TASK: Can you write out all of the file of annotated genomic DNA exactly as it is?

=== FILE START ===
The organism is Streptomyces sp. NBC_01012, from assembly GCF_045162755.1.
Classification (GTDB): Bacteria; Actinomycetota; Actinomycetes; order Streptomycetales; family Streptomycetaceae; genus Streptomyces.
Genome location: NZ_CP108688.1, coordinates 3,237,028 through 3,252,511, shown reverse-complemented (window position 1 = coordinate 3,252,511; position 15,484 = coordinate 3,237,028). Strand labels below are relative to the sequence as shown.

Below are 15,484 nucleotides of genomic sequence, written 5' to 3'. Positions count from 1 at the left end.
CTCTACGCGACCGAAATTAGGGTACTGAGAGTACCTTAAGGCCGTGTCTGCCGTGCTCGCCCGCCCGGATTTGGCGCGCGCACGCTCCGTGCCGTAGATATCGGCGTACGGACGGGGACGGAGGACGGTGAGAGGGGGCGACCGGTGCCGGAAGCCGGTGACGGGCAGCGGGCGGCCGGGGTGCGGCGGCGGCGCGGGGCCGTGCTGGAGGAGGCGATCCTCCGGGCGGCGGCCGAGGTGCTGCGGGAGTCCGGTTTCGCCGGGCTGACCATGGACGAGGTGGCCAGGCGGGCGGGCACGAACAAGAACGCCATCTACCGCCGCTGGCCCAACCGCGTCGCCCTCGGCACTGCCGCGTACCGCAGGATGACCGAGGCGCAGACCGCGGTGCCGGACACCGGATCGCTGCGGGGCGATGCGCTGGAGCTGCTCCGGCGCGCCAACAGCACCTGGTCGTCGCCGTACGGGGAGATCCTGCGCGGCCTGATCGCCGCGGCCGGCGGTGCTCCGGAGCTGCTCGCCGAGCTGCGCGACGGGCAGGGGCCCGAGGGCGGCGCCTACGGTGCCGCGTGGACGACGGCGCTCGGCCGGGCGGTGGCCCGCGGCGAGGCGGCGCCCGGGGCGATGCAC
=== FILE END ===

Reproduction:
The organism is Streptomyces sp. NBC_01012, from assembly GCF_045162755.1.
Classification (GTDB): Bacteria; Actinomycetota; Actinomycetes; order Streptomycetales; family Streptomycetaceae; genus Streptomyces.
Genome location: NZ_CP108688.1, coordinates 3,237,028 through 3,252,511, shown reverse-complemented (window position 1 = coordinate 3,252,511; position 15,484 = coordinate 3,237,028). Strand labels below are relative to the sequence as shown.

Below are 15,484 nucleotides of genomic sequence, written 5' to 3'. Positions count from 1 at the left end.
CTCTACGCGACCGAAATTAGGGTACTGAGAGTACCTTAAGGCCGTGTCTGCCGTGCTCGCCCGCCCGGATTTGGCGCGCGCACGCTCCGTGCCGTAGATATCGGCGTACGGACGGGGACGGAGGACGGTGAGAGGGGGCGACCGGTGCCGGAAGCCGGTGACGGGCAGCGGGCGGCCGGGGTGCGGCGGCGGCGCGGGGCCGTGCTGGAGGAGGCGATCCTCCGGGCGGCGGCCGAGGTGCTGCGGGAGTCCGGTTTCGCCGGGCTGACCATGGACGAGGTGGCCAGGCGGGCGGGCACGAACAAGAACGCCATCTACCGCCGCTGGCCCAACCGCGTCGCCCTCGGCACTGCCGCGTACCGCAGGATGACCGAGGCGCAGACCGCGGTGCCGGACACCGGATCGCTGCGGGGCGATGCGCTGGAGCTGCTCCGGCGCGCCAACAGCACCTGGTCGTCGCCGTACGGGGAGATCCTGCGCGGCCTGATCGCCGCGGCCGGCGGTGCTCCGGAGCTGCTCGCCGAGCTGCGCGACGGGCAGGGGCCCGAGGGCGGCGCCTACGGTGCCGCGTGGACGACGGCGCTCGGCCGGGCGGTGGCCCGCGGCGAGGCGGCGCCCGGGGCGATGCAC